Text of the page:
EurAfrica 2011 travel blog

Alina! The Hunt for the Elusive Mint Lemonade Is Over

Maybe I Won't Go In This Shop

Truth in Advertising

Downtown Sofia: Peace Amidst Chaos

Saint Sofia Needs a Make-up Advisor

Church: Well It Isn't Orthodox to Me

Proof For Rose That She Belongs Here

Reading Misha Glenny’s McMafia, about how the fall of Communism in the east hastened the development of a criminal kleptocracy which enveloped Russia and the Balkans in the 1990s. It’s a fascinating, disturbing read, because it accords with so much of what I’ve witnessed, particularly here in Bulgaria, where the mafias which took power after Zhivkov have never relinquished their hold on the state and over the lives of ordinary Bulgarians, in spite of their 20007 entry in the European Union.

In fact, entry to the EU was largely seen here as a new teat to suck on; there is no romantic association in the eastern Slavic countries with the wonders of European culture. Bulgarians still prefer Cyrillic to Latin characters, and their Cyrillic is closer to Russian than to Greek, as is their mindset. When I go to my gym in the spanking new Piccadilly Park mall (ПИКАДИЛИ ПАРК in Cyrillic) the evidence of the klepto class is everywhere to be seen. Varna is the second biggest port in Eastern Europe for the transportation of contraband, including cars, guns, and opium. The cars are obvious; burly guys in designer clothes driving huge BMW and Mercedes SUVs. They sit around the cafés of the mall taking phone calls on their mobiles, while their stick-thin, tanned-to-leather and surgically-enhanced girlfriends sit, bored, playing on their own phones. No ordinary Bulgarian goes to Piccadilly Park; they can’t afford anything in the boutiques (a Bulgarian prof at a prestigious university told me she makes about 550 Euros a month—about $10000 a year). That’s alright, because the boutiques are essentially playthings purchased by the bully boys for their girlfriends. They don’t have to make money; they just have to launder it.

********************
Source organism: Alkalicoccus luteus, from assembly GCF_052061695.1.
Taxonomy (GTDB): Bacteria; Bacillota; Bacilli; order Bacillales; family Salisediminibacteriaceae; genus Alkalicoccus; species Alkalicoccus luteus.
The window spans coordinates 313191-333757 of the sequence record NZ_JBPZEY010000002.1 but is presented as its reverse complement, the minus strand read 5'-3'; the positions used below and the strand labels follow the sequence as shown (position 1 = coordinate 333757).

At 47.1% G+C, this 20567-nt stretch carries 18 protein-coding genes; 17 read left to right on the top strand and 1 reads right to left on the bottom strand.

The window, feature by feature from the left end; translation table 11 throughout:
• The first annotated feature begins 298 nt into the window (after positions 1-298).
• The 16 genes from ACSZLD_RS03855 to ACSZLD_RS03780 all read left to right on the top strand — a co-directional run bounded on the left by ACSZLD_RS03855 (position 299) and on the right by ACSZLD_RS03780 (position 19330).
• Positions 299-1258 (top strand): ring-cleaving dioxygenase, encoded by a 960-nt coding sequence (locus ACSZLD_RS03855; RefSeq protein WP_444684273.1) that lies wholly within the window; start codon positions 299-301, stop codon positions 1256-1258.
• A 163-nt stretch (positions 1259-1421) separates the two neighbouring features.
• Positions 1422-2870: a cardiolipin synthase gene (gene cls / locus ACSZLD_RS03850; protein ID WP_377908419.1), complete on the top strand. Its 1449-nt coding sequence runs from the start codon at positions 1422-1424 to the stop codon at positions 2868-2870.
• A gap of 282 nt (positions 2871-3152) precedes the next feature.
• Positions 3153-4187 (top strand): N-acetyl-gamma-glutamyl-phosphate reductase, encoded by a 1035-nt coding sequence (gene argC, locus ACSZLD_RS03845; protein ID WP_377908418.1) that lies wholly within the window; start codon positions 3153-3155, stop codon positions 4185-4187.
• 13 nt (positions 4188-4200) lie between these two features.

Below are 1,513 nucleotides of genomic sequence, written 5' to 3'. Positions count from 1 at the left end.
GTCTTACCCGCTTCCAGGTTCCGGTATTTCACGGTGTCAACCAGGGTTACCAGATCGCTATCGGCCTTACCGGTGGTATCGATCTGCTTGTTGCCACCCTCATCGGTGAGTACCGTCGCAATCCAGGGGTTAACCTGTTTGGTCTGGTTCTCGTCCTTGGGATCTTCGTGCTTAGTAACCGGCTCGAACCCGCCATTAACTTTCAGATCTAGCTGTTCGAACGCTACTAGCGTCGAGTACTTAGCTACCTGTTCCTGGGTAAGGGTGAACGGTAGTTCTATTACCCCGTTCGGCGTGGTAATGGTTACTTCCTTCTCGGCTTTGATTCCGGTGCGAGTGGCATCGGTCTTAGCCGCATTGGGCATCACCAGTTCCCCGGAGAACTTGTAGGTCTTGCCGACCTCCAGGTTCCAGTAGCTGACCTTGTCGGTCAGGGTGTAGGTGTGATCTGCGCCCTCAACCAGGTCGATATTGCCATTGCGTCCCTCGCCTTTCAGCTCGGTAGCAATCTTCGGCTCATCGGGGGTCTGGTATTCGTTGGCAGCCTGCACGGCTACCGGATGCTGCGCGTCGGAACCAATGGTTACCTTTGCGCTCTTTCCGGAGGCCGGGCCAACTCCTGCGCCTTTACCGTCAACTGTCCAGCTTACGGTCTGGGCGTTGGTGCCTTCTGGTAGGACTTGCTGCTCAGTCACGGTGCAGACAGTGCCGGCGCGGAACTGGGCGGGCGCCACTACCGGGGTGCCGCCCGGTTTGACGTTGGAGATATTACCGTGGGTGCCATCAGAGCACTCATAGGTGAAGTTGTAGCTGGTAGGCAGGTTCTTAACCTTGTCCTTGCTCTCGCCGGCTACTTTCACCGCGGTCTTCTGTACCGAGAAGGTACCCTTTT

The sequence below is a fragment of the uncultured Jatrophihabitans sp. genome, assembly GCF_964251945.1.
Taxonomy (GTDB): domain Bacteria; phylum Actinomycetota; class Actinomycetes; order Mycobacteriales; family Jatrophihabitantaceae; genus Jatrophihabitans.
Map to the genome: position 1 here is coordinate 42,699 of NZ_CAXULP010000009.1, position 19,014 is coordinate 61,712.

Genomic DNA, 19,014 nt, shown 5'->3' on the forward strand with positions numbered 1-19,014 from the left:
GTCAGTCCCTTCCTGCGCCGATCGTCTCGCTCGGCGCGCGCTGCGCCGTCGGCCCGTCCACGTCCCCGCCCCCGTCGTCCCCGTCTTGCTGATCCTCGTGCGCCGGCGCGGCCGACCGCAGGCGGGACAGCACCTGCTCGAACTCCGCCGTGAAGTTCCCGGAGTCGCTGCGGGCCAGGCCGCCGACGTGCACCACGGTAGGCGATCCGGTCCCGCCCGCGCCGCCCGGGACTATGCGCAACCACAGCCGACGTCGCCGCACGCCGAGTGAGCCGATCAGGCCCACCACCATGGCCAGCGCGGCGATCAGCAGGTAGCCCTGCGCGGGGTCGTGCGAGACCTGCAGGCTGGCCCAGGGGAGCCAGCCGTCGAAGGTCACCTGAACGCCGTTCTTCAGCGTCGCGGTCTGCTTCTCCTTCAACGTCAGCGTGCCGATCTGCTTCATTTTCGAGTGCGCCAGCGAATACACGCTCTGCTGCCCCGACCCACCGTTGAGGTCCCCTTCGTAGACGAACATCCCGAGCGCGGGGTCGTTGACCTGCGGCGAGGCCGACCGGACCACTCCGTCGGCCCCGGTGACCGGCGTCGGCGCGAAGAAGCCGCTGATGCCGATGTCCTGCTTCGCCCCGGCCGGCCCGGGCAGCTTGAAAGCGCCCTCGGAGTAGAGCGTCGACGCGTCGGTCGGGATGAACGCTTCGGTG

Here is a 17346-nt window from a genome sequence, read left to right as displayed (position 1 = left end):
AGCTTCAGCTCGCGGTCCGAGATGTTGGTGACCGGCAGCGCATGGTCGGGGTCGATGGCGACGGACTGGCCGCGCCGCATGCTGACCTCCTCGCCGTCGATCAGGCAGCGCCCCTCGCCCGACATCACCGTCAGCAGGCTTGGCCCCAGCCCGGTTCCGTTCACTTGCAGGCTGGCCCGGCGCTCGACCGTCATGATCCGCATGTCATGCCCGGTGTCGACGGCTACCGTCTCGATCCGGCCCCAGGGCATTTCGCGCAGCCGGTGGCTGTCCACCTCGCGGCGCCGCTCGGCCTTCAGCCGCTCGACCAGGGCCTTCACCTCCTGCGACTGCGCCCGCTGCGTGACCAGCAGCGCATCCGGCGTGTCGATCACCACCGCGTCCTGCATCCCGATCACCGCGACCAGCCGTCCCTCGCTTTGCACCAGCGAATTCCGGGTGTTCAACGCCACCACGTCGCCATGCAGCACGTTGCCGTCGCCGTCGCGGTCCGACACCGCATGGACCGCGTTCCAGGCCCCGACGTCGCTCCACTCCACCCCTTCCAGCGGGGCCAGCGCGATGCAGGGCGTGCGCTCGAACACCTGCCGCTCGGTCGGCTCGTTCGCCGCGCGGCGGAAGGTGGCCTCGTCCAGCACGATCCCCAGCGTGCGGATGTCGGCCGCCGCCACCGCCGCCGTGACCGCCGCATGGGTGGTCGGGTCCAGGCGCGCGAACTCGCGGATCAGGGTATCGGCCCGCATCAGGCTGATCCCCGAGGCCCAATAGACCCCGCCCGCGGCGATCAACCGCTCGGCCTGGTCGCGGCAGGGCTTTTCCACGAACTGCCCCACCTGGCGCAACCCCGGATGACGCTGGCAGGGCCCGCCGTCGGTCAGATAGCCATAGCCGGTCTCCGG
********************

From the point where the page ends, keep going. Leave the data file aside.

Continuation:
As Glenny notes, there’s a reason Bulgarian men are obsessed with strength, going far beyond the country’s traditional love of wrestling and strong man sports. A sportsman can make a successful entry into the kleptocracy at the entry level if he’s willing to use his muscle for violent ends.

All of which begs the question as to why the EU was so anxious to ignore its own statutes and admit a country they knew was in the thrall of the Balkan mafia. The Balkan mafia is a model of interculturality; it unites Serbs, Croats, Bosniaks, Albanians and Greeks. The internecine fighting that goes on between these peoples is a handy window dressing to disguise a multinational effort at criminalising every aspect of Balkan life, from your car, to the parking tickets you avoid, to the work that gets done on your home.

Yet I love this place. The Black Sea remains incorruptible, a source of beauty and tranquillity. Primorski Park, the 6km long urban forest where I stay in a boutique hotel owned by a cheery former Secret Service agent (how else does one score a hotel in a restricted heritage site?), is leafy, overgrown, filled with happy families. Varna is a port town par excellence: classy and crude, open and secret, full of life. Much like the Bulgarians themselves.

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